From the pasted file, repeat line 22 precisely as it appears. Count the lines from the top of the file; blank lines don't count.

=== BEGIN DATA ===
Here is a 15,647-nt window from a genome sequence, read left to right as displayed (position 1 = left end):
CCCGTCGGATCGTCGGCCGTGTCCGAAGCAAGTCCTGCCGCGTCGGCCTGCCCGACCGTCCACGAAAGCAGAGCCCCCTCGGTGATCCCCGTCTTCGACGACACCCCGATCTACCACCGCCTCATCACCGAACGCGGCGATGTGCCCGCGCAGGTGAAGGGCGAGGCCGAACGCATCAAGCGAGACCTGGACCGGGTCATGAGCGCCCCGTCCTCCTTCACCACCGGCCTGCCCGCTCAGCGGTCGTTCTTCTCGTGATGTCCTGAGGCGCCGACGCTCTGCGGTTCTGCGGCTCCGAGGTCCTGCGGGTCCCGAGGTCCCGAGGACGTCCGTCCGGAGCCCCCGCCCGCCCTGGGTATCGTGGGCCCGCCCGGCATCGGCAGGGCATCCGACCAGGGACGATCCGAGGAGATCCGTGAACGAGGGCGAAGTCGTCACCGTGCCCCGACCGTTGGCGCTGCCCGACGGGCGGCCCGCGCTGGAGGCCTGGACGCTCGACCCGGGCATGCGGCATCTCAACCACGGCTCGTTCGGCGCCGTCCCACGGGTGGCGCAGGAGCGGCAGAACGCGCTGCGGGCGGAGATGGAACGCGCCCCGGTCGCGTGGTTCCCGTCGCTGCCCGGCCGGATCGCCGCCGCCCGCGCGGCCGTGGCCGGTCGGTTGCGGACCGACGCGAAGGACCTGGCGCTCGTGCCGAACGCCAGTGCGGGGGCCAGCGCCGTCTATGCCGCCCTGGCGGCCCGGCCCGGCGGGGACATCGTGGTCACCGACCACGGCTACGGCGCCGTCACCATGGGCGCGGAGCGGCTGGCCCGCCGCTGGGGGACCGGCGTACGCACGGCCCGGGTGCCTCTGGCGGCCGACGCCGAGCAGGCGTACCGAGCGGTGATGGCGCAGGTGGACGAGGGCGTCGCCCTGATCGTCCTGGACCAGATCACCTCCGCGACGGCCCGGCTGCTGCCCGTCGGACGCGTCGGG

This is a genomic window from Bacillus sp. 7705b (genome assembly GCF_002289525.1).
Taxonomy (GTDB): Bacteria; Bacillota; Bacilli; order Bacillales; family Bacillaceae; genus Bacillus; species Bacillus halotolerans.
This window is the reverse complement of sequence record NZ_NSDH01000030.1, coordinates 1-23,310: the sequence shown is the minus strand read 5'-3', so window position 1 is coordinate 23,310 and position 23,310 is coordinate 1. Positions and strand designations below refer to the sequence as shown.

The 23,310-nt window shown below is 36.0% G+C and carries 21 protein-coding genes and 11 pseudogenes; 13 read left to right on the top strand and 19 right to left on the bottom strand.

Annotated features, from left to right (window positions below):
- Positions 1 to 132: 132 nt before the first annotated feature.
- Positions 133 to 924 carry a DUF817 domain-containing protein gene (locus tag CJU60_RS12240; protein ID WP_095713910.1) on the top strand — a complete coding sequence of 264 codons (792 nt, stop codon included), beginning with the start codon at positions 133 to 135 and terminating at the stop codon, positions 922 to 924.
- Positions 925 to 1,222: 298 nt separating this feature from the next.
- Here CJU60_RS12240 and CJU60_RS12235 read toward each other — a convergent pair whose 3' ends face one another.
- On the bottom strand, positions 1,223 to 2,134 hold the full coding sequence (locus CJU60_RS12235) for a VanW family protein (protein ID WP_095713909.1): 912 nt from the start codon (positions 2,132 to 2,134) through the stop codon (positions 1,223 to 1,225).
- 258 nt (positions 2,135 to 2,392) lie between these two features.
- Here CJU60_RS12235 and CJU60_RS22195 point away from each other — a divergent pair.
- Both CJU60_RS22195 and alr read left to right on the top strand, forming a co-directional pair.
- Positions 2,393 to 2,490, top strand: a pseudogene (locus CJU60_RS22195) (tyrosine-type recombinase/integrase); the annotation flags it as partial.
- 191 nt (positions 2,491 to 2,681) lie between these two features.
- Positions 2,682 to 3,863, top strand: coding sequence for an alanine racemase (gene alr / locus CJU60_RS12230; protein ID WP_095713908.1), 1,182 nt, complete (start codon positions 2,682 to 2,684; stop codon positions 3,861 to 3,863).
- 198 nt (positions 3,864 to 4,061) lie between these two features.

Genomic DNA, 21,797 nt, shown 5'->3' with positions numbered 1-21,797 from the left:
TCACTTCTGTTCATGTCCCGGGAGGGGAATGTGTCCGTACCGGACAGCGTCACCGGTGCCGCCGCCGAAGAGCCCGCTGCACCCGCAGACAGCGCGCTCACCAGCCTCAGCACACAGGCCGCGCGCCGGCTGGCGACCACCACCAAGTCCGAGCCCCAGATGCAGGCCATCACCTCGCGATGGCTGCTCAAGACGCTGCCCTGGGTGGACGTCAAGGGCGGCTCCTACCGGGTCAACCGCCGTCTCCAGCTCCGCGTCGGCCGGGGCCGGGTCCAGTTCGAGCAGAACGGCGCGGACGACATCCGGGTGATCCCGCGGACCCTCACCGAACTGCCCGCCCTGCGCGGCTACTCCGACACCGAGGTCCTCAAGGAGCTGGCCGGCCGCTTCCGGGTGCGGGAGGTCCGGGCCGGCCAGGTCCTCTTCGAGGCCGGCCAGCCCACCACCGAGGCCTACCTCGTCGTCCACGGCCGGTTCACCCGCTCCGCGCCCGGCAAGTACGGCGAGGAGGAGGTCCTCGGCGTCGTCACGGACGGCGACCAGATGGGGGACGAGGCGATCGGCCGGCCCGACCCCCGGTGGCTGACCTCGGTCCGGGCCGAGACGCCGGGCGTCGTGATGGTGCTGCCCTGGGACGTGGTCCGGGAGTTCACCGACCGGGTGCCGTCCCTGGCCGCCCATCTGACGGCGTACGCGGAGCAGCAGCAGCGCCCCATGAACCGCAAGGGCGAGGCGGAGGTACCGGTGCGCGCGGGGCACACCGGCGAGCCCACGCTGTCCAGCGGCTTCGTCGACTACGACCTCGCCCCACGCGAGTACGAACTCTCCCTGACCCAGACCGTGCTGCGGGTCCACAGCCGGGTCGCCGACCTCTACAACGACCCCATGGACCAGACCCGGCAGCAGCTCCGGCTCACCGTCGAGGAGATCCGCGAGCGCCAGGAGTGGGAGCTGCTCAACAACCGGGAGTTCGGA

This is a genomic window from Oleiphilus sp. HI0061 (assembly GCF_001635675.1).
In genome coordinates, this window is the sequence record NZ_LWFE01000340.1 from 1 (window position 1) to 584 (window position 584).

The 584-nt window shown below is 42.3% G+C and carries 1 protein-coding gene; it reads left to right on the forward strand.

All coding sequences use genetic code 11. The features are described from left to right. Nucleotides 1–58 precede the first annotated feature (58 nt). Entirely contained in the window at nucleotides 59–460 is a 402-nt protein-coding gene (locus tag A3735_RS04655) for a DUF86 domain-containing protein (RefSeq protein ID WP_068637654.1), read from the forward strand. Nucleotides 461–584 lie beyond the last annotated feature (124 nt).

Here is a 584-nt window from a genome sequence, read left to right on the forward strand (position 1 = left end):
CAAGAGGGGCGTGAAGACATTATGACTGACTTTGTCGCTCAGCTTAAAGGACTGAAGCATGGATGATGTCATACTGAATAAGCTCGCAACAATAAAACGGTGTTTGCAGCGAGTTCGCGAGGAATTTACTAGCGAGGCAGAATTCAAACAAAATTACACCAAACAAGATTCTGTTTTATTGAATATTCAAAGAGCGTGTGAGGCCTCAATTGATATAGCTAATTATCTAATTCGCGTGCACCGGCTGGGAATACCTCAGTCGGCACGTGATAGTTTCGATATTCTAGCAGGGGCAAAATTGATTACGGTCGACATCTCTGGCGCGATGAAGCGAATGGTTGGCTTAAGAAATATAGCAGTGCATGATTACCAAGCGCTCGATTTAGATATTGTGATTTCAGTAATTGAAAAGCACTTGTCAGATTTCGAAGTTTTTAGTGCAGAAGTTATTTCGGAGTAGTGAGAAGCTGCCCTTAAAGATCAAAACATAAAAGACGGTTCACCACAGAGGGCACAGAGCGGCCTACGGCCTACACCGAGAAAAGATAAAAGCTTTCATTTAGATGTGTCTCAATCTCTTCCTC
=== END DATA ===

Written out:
This is a genomic window from Oleiphilus sp. HI0061 (assembly GCF_001635675.1).